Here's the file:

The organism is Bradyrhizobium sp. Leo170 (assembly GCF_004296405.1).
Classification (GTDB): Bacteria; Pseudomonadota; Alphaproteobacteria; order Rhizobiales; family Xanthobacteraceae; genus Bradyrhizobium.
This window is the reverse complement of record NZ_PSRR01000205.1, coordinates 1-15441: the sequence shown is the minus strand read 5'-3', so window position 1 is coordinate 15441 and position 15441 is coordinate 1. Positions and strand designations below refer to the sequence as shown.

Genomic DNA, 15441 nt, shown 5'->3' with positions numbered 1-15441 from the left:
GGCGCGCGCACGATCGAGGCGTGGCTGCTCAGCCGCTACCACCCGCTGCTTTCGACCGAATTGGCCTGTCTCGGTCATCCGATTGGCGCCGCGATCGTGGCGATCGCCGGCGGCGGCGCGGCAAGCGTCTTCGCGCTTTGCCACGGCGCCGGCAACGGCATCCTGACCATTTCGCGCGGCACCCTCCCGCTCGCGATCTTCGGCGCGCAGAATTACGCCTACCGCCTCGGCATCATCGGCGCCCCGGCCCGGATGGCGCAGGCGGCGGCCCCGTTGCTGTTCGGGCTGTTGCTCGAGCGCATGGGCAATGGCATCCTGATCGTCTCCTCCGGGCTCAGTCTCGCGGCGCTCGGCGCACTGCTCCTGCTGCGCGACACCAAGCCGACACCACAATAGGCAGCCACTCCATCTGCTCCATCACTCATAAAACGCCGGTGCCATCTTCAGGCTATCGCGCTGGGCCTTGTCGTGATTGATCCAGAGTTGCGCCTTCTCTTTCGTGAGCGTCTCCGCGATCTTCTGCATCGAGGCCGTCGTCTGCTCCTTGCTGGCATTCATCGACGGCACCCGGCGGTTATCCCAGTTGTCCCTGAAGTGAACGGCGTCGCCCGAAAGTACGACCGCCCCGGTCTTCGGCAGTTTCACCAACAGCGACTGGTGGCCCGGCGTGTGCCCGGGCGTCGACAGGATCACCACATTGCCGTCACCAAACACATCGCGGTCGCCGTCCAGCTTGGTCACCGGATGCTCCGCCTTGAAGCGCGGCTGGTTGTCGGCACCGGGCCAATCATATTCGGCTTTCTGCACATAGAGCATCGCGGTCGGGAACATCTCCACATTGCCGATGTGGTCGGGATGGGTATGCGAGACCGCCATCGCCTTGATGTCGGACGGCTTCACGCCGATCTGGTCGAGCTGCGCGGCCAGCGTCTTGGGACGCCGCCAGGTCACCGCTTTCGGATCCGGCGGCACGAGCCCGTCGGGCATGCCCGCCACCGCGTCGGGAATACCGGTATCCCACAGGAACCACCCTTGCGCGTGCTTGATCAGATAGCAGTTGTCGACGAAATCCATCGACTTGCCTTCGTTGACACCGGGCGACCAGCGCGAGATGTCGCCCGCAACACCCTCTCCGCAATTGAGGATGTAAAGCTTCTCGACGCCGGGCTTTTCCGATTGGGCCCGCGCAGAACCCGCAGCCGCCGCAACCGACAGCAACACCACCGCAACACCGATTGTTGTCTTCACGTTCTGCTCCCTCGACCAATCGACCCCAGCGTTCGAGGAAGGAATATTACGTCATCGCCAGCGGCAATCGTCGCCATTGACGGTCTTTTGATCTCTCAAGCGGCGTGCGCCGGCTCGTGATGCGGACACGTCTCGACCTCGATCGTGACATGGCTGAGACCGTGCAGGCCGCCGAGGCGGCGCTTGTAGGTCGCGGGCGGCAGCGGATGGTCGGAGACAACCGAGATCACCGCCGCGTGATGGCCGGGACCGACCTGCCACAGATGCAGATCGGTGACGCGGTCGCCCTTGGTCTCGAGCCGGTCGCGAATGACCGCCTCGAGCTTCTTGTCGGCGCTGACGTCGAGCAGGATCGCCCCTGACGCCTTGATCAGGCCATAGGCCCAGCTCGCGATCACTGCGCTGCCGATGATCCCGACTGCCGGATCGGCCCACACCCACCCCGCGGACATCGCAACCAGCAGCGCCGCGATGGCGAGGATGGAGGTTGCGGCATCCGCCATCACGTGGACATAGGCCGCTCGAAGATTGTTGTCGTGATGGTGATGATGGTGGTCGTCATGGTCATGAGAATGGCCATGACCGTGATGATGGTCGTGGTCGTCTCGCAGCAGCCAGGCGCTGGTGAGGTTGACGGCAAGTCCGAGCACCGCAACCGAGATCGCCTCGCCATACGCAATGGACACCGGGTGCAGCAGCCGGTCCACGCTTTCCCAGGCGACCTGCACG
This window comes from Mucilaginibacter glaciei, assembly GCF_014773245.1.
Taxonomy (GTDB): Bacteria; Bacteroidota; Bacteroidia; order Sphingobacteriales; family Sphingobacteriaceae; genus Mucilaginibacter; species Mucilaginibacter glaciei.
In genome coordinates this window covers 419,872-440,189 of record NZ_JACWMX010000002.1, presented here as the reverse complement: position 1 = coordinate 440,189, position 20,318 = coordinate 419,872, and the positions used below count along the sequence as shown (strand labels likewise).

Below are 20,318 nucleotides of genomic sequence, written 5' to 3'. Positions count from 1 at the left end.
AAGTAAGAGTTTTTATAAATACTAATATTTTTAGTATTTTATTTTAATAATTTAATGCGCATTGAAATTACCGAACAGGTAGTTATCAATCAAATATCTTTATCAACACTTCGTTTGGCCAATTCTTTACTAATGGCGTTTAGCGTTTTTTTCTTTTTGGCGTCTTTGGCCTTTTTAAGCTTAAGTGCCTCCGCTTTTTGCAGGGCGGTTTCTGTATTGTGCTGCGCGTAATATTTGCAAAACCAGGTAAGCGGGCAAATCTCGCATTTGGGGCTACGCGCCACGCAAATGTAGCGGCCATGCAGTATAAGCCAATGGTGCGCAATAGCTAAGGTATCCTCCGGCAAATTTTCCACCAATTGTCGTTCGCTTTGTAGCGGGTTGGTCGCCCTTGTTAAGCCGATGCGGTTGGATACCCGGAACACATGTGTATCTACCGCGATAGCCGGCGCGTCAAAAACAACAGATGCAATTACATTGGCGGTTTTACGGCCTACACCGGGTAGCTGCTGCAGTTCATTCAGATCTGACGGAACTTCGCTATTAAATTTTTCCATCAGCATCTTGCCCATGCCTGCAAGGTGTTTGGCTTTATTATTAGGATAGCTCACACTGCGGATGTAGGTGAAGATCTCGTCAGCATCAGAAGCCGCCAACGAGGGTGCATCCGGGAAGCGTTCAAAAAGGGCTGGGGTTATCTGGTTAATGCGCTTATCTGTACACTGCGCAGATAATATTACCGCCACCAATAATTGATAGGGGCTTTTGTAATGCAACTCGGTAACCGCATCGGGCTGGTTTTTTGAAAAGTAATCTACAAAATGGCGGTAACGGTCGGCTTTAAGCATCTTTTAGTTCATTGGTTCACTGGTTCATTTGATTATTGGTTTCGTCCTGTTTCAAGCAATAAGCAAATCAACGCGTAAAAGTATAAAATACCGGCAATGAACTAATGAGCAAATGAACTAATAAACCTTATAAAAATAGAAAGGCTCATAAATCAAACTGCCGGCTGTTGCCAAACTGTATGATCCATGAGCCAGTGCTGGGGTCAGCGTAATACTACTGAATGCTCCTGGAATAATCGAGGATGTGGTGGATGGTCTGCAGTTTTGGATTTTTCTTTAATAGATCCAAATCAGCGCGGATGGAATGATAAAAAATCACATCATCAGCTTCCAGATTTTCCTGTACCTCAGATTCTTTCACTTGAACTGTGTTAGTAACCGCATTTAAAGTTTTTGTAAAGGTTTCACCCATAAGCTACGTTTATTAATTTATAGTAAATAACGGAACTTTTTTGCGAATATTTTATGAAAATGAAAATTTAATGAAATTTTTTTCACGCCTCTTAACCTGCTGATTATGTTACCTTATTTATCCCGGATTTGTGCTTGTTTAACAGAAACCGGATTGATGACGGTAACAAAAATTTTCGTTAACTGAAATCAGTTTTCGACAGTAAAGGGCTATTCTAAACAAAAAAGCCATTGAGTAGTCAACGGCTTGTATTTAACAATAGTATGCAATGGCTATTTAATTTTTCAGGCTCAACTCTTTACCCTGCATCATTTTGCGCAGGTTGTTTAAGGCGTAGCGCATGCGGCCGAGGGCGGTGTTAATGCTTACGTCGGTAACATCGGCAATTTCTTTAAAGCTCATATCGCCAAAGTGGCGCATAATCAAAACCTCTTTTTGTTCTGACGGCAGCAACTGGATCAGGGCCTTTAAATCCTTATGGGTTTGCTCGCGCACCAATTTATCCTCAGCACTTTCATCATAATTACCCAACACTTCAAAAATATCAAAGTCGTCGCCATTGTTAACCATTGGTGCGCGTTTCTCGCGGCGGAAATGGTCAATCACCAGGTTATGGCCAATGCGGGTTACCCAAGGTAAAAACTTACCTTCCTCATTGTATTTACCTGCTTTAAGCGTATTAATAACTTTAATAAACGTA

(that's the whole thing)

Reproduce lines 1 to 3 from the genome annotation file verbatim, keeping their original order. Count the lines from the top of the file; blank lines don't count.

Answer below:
The organism is Bradyrhizobium sp. Leo170 (assembly GCF_004296405.1).
Classification (GTDB): Bacteria; Pseudomonadota; Alphaproteobacteria; order Rhizobiales; family Xanthobacteraceae; genus Bradyrhizobium.
This window is the reverse complement of record NZ_PSRR01000205.1, coordinates 1-15441: the sequence shown is the minus strand read 5'-3', so window position 1 is coordinate 15441 and position 15441 is coordinate 1. Positions and strand designations below refer to the sequence as shown.